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mcrtchly: Track 3661 in area near Georgia ()
Trekking in the Caucasus Mountains of Georgia: Sojourn in Svaneti
Length: 44.9km, Creator time taken: 57h26m, Ascent: 2297m,
Descent: 1578m

Places: Start at Lon 42.7197, Lat 43.0427, end at Lon 42.9514, Lat 42.9466 22km SE from Start
Logged as completed by 1
The Svaneti trek was the second of our multi-day treks in Georgia and was quite a bit different to that in the Kazbegi region. For details of our trek in the Kazbegi region and a background to trekking in Georgia see MV track number 3659 (

The Svaneti region lies some 220km west of Tbilisi and is famous for its medieval stone towers named koshki. This wild land was once inhabited by fierce tribes who engaged in blood feuds with their neighbours, hence these defensive towers which dominate the skyline of the mountain settlements, and are the reason that this region has been inscribed onto the prestigious UNESCO World Heritage Site List.

The Svans are an ethnic subgroup of the Georgians and have their own unwritten language. The area is steeped in history and legend, none more so than that of the ‘Golden Fleece’: alluvial gold was once won in this region from mountain streams using sheepskins, prompting the myth of Jason and the Argonauts. In the past Svaneti had something of a reputation for lawlessness; people were unused to outsiders and with numerous brigands roaming about, trekkers were sometimes robbed. But all that changed during the investment of the Saakashvili years (Georgia’s former president); the region has opened up and homestays have sprung up in even the remotest villages to cater to passing tourists. We are headed for Ushguli over 60km away from Mestia, the commercial hub of the region, and will be stopping at rural homestays en route, so we are carrying lighter packs for this multi-day trek.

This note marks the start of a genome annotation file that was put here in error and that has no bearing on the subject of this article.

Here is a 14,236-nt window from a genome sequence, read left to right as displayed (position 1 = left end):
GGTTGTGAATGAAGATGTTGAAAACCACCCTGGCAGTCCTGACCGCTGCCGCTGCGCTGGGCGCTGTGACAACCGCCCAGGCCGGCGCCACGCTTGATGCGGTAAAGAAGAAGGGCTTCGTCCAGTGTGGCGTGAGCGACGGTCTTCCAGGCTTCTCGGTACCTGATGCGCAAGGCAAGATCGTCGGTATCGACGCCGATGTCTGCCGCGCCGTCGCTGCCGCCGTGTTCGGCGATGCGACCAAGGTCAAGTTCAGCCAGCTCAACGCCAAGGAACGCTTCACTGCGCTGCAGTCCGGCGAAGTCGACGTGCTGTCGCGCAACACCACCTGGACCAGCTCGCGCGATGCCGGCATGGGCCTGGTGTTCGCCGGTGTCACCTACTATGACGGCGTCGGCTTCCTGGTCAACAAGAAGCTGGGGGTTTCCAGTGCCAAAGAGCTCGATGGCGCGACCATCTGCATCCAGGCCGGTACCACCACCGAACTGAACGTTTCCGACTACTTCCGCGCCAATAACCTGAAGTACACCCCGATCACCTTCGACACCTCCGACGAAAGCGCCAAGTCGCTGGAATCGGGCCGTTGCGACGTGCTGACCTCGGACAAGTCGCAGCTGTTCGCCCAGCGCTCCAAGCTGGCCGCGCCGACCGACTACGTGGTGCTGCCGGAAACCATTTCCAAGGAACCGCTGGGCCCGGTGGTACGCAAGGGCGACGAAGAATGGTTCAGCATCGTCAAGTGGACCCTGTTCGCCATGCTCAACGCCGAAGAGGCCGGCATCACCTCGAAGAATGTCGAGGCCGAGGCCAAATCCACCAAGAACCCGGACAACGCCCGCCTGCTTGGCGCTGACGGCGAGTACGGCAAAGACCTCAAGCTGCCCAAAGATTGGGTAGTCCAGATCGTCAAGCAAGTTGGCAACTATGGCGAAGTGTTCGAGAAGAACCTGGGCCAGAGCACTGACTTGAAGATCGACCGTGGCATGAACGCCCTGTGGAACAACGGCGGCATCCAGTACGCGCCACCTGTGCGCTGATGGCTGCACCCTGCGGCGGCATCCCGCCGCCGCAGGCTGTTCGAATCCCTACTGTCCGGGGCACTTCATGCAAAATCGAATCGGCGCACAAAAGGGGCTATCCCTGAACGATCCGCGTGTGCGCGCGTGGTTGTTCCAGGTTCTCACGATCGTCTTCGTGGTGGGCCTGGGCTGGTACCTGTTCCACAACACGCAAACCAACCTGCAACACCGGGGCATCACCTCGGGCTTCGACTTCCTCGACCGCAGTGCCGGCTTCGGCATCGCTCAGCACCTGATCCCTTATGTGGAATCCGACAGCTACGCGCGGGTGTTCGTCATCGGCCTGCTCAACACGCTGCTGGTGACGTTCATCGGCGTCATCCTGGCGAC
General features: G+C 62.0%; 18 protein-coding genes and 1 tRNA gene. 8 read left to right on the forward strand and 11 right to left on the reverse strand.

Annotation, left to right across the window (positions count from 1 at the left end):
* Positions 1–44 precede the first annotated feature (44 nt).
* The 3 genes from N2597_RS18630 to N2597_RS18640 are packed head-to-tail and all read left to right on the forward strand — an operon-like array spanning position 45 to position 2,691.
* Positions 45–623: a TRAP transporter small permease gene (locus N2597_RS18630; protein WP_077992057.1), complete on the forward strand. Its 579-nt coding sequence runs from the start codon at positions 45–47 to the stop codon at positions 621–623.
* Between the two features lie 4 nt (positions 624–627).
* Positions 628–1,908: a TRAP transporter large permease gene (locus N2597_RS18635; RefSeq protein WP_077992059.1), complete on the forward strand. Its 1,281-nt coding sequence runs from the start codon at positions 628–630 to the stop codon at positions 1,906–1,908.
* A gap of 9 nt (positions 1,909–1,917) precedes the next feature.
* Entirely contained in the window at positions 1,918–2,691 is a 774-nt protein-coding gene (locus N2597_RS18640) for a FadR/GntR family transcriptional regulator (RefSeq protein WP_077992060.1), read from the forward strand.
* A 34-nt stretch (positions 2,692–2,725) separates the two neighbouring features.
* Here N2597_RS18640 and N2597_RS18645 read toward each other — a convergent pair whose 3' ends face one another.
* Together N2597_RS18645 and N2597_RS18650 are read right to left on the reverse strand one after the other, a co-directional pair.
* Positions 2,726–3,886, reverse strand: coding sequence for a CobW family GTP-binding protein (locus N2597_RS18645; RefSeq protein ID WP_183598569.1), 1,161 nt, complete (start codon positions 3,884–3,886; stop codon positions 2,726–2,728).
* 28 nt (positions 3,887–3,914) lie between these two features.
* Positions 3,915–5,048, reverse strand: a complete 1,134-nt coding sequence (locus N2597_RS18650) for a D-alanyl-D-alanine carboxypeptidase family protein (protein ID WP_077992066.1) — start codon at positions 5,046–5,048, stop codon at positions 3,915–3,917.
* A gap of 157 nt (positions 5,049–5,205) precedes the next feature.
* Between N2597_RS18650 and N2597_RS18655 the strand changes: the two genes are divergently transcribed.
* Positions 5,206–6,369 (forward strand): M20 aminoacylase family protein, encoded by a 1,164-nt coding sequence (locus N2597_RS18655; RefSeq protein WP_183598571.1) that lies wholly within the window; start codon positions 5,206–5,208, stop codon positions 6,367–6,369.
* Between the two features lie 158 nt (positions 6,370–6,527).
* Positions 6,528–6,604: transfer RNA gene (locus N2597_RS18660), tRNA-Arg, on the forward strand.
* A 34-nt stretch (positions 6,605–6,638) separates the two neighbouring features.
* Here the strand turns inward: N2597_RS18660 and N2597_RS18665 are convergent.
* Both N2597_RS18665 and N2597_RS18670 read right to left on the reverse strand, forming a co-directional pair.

Adishi Village
Getting to the Svaneti region involved an overnight train journey from Tbilisi to Zugdidi. We chose to splash out on a private sleeper compartment on the train, all for the princely sum of about €10 each. The train dated from the Soviet era and conjured up images of something that would not have been out of place in a Cold War spy thriller, particularly the colossal uniformed woman who constantly patrolled the corridor during the dead of night! The train journey was marked by a progression from the searing heat of Tbilisi (over 40 degrees) to far cooler climes as we journeyed westwards, with nought but a paper sheet (and copious amounts of Saperavi wine) to keep us warm! Arriving in Zugdidi in the early morning we fought with other travellers to get into a marshrutka, a kind of mini-bus taxi, which are the main form of public transport outside of Tbilisi. These are often crammed full with a dozen or more passengers and are not particularly renowned for their comfort! The 136km from Zugdidi to Mestia was marked by progressively deteriorating weather (dreadful thunderstorms) which dashed any hopes of seeing Elbrus, the highest mountain on the European continent.
River Crossing